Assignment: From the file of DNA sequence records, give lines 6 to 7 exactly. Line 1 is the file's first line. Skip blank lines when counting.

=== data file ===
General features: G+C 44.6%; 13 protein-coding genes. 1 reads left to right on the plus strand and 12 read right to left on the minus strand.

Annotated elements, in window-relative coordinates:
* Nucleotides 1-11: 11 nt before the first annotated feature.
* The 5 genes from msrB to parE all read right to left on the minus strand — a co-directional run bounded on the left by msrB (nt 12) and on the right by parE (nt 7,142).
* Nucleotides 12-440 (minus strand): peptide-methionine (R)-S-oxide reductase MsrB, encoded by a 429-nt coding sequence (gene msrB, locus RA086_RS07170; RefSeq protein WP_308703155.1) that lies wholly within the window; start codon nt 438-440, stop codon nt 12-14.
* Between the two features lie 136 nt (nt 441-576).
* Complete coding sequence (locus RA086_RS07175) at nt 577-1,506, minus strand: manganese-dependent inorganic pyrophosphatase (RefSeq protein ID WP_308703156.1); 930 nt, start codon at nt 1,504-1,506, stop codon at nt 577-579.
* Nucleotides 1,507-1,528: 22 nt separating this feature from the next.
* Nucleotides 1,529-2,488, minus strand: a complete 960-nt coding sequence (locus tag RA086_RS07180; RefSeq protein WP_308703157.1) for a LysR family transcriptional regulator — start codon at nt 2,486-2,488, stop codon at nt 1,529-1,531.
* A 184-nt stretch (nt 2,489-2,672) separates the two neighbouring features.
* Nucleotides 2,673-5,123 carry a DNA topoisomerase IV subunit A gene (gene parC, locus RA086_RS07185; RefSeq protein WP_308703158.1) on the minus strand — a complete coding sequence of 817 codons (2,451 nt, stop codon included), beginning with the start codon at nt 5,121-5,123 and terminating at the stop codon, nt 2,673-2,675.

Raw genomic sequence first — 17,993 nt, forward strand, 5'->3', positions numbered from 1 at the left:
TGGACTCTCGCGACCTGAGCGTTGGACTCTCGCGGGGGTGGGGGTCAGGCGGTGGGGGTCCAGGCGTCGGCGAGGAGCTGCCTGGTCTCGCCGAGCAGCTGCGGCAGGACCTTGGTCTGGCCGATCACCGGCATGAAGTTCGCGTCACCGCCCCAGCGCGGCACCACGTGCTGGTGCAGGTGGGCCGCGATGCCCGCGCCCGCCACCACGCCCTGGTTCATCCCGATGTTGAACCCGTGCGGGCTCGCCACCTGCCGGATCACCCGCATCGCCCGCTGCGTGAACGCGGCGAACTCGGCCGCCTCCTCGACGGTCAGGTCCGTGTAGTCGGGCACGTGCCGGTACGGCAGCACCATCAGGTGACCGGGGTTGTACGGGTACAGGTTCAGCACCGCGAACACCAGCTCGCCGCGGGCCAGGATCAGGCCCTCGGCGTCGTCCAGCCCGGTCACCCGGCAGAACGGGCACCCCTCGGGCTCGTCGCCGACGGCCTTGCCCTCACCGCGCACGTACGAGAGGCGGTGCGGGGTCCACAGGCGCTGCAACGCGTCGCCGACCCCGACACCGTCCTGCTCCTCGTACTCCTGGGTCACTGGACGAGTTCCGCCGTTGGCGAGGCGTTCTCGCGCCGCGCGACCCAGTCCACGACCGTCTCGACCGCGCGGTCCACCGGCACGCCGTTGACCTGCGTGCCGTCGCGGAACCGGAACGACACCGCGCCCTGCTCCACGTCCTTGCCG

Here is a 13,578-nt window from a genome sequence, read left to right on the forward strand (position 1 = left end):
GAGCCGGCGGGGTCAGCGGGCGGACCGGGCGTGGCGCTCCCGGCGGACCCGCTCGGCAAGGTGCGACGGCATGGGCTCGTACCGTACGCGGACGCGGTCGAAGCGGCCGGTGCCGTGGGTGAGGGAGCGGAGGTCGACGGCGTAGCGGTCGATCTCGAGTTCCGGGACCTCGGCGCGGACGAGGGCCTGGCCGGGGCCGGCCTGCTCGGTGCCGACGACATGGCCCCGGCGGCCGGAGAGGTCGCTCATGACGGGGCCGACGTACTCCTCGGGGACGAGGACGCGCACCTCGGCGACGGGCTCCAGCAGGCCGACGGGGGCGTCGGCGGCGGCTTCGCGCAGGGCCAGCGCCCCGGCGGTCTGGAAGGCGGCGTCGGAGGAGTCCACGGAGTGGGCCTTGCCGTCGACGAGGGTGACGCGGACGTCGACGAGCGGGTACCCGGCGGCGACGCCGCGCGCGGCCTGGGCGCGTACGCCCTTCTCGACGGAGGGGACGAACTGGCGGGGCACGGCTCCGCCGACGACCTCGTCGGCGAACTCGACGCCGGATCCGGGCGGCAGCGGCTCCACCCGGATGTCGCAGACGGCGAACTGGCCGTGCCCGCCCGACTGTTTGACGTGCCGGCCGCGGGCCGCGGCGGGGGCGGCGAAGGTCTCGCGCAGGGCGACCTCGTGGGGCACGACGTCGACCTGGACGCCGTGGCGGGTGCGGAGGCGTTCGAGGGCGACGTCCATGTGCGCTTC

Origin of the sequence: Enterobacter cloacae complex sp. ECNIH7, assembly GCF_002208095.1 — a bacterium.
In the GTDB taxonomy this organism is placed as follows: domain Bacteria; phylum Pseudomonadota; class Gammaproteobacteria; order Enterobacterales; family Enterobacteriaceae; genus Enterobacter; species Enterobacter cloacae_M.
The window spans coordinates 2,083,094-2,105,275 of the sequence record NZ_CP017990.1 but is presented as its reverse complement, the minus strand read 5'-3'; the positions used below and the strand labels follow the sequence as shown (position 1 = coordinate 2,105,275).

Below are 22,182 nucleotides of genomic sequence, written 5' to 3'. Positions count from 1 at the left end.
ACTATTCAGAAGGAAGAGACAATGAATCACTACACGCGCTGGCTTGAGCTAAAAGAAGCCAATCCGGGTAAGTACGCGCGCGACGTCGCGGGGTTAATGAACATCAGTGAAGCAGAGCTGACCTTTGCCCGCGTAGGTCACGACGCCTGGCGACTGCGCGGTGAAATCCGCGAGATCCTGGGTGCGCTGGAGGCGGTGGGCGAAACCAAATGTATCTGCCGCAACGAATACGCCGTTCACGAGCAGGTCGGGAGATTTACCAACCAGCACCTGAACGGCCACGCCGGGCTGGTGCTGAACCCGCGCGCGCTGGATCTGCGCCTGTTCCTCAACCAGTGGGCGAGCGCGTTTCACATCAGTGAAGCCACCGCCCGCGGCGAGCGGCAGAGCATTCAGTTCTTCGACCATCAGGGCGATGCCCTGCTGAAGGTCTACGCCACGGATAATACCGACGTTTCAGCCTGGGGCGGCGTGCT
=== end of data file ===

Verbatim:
* Between the two features lie 136 nt (nt 441-576).
* Complete coding sequence (locus RA086_RS07175) at nt 577-1,506, minus strand: manganese-dependent inorganic pyrophosphatase (RefSeq protein ID WP_308703156.1); 930 nt, start codon at nt 1,504-1,506, stop codon at nt 577-579.